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14 June 2018 Photo iStock
Dealing with the trauma of sexual assault

University life is supposed to be one of the most enjoyable times of a person’s life. Unfortunately, for some this is the time they may fall victims to sexual assault.
 
The term sexual assault has shockingly become normalised in society and has become a common threat to university students. The University of the Free State (UFS) through its sexual harassment, sexual misconduct, and sexual violence policy strongly condemns any form of sexual abuse. Dr Melissa Barnaschone, Director at Student Counselling and Development (UFS) says the university cares for the health and wellbeing of students and provides necessary support for victims of sexual assault and trauma.
 
It is unfortunate that sexual assault comes with many misconceptions that often shift responsibility and blame from the perpetrator to the victim. “It is important to always remember that it is not your fault; do not blame yourself,” says Dr Barnaschone. Helpguide.Org: Trusted guide to mental & emotional health says sexual assault leaves psychological wounds and sometimes long-lasting health challenges. Such trauma can severely affect a person’s ability to cope with daily academic, social, professional, and personal responsibilities.
 
Any sexual violence is a crime and as a victim, you are not to blame. Healing is achieved when you start to believe that you are not responsible for what happened to you. Visit Helpguide.Org for more information on post-traumatic stress disorder, trauma recovery tips and other related topics.

On this video clip, Dr Barnaschone shares some guidelines to deal with sexual assault and trauma: 

News Archive

A journey into self-discovery
2011-08-17

Sandy Little

The launch of the film and book Africa meets Africa: Pathways through the Interior at our university was a huge success.

It forms part of the The Africa meets Africa Project that is known for making connections between knowledge systems in pursuit of learning. It integrates amongst others beadwork and weaving with mathematics.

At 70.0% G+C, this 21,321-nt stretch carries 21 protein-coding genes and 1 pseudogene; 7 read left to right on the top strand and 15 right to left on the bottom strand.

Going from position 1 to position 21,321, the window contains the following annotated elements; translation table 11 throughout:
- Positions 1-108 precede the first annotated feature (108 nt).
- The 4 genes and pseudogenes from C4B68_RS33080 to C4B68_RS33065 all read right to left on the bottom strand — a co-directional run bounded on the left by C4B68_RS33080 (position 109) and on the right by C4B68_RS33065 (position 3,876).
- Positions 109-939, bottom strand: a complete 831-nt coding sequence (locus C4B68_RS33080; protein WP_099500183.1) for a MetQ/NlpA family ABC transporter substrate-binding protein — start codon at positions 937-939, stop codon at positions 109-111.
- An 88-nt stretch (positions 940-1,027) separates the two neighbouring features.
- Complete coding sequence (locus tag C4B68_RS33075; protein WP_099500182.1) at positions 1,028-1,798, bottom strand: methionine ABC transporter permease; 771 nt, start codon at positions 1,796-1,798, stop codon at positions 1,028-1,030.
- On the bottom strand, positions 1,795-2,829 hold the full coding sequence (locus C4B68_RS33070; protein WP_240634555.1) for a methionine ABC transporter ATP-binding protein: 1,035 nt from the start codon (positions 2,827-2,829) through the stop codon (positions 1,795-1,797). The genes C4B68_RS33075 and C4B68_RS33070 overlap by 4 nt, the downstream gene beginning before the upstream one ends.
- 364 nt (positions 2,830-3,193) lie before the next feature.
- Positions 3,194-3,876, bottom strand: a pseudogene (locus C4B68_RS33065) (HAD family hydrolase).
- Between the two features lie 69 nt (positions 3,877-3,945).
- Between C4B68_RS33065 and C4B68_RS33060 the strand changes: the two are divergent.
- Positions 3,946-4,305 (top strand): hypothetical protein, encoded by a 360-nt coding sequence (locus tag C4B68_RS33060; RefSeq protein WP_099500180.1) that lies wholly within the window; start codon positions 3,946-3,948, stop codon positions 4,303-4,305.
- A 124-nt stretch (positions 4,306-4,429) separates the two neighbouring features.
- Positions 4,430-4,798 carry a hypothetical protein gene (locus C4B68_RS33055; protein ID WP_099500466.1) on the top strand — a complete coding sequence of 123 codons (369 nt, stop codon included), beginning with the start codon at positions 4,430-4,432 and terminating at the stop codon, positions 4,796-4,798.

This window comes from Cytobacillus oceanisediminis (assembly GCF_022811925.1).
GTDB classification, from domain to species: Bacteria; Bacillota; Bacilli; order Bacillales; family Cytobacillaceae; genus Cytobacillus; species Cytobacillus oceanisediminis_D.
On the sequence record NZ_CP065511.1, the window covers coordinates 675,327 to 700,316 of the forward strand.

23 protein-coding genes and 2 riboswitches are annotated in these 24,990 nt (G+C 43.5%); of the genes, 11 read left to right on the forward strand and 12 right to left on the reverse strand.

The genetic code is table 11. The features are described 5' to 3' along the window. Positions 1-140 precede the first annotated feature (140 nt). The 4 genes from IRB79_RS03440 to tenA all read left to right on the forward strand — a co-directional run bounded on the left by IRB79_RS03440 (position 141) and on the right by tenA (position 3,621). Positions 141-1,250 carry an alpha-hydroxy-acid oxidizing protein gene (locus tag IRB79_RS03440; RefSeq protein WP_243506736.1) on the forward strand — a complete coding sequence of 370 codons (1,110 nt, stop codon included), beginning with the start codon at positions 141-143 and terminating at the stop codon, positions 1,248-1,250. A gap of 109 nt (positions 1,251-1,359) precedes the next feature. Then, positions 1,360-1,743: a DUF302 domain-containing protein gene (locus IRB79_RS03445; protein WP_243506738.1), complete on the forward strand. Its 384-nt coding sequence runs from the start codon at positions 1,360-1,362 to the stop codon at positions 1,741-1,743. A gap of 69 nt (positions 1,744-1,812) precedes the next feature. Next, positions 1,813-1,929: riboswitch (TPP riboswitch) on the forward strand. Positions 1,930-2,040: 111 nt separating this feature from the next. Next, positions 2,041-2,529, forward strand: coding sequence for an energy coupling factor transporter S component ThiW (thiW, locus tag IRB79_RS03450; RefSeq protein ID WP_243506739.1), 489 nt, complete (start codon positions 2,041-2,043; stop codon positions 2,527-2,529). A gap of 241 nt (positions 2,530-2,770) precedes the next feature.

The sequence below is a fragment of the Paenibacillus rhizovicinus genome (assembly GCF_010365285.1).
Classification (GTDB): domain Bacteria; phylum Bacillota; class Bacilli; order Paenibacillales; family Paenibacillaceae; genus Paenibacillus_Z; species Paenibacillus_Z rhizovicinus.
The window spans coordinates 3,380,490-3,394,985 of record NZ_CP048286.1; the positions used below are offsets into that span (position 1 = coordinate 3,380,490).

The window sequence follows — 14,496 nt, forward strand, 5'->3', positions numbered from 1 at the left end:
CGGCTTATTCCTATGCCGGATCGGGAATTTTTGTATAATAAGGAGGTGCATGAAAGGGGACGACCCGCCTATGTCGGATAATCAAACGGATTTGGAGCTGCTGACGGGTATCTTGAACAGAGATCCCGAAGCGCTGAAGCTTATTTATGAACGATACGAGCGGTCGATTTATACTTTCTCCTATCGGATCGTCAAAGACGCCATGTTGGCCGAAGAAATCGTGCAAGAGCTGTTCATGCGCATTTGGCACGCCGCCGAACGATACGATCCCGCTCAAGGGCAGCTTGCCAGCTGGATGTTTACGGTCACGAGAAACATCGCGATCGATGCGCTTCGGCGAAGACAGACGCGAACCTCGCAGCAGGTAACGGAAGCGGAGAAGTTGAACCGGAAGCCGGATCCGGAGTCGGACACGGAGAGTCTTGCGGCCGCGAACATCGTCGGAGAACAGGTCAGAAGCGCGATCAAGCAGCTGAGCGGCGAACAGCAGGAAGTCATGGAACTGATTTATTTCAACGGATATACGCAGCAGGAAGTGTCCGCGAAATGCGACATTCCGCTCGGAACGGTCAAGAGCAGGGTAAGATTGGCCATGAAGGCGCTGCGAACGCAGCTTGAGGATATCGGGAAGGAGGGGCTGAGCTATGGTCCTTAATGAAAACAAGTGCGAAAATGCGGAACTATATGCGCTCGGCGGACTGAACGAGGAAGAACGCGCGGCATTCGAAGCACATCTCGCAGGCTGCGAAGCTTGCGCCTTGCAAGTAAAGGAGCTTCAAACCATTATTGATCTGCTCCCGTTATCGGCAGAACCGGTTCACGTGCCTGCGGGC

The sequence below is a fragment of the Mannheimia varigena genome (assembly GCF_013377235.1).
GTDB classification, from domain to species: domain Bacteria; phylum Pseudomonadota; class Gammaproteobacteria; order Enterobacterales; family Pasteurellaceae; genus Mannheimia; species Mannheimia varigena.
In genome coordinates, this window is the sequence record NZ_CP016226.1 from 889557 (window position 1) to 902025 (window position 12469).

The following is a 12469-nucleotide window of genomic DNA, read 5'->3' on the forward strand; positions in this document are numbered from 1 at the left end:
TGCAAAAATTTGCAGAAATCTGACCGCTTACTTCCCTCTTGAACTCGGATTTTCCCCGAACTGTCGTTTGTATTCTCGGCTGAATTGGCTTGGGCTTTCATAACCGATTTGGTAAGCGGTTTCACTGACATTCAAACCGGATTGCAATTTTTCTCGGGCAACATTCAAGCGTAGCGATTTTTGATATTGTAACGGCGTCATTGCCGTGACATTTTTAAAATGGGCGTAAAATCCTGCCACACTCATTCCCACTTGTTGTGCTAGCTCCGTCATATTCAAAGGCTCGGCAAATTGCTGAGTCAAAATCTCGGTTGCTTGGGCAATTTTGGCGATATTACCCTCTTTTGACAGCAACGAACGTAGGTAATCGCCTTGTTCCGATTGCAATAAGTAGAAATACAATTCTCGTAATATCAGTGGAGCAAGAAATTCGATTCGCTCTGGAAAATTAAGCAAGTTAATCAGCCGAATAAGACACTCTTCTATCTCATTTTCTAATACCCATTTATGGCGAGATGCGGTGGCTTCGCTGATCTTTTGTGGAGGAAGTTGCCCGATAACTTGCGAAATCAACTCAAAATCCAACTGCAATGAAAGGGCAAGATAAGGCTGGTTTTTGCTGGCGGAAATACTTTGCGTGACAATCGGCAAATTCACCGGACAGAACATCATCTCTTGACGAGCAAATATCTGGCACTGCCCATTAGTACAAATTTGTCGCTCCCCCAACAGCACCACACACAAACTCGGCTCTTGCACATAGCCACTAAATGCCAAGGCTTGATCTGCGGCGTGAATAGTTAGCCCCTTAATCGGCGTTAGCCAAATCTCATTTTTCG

The film takes one through the Free State and some parts of the Northern Cape. The two actors, Mr Lerato Mokhitli and Ms Sandy Little, are both art students at Kovsies. During the trip they reveal some historic events not known to all. Prof. Jonathan Jansen, Vice-Chancellor and Rector, said: “Our history is a lot more complex and interesting than current texts allow. Much of what happened laid the foundations for trauma, and triumph is poorly understood. More so, is the history of the ordinary.”

The film and book are funded by National Heritage Council and FirstRand. It was launched in other provinces, among them KwaZulu-Natal. The Africa meets Africa Project aims to use the book in the Free State and Northern Cape in the Further Education and Training (FET) phase for educators and university students.

Prof. Jansen furthermore said: “I would definitely recommend the book with some additions, such as representation of excluded cultures. This would include white ethnographic histories and cultures and the intersections across black/white, African/European histories. I would also make the subject history compulsory to ensure that children would be exposed to our complex history.”

Ms Moipone Kabaoe, a third-year B.Soc.Sc. student at UFS, said: “The film was very informative and clarified some things. I also believe the actors have actually grown from the experience and they did a great job.”

Mrs Anna Mokhitli was ecstatic at the launch, as any proud mother would be. “I knew they were working so hard, but I never thought it would be something this big,” she said. Ms Helene Smuts, Director of Africa meets Africa, said: “You cannot learn until you start with what you know. This is the journey we took; now you must take your own.”
 

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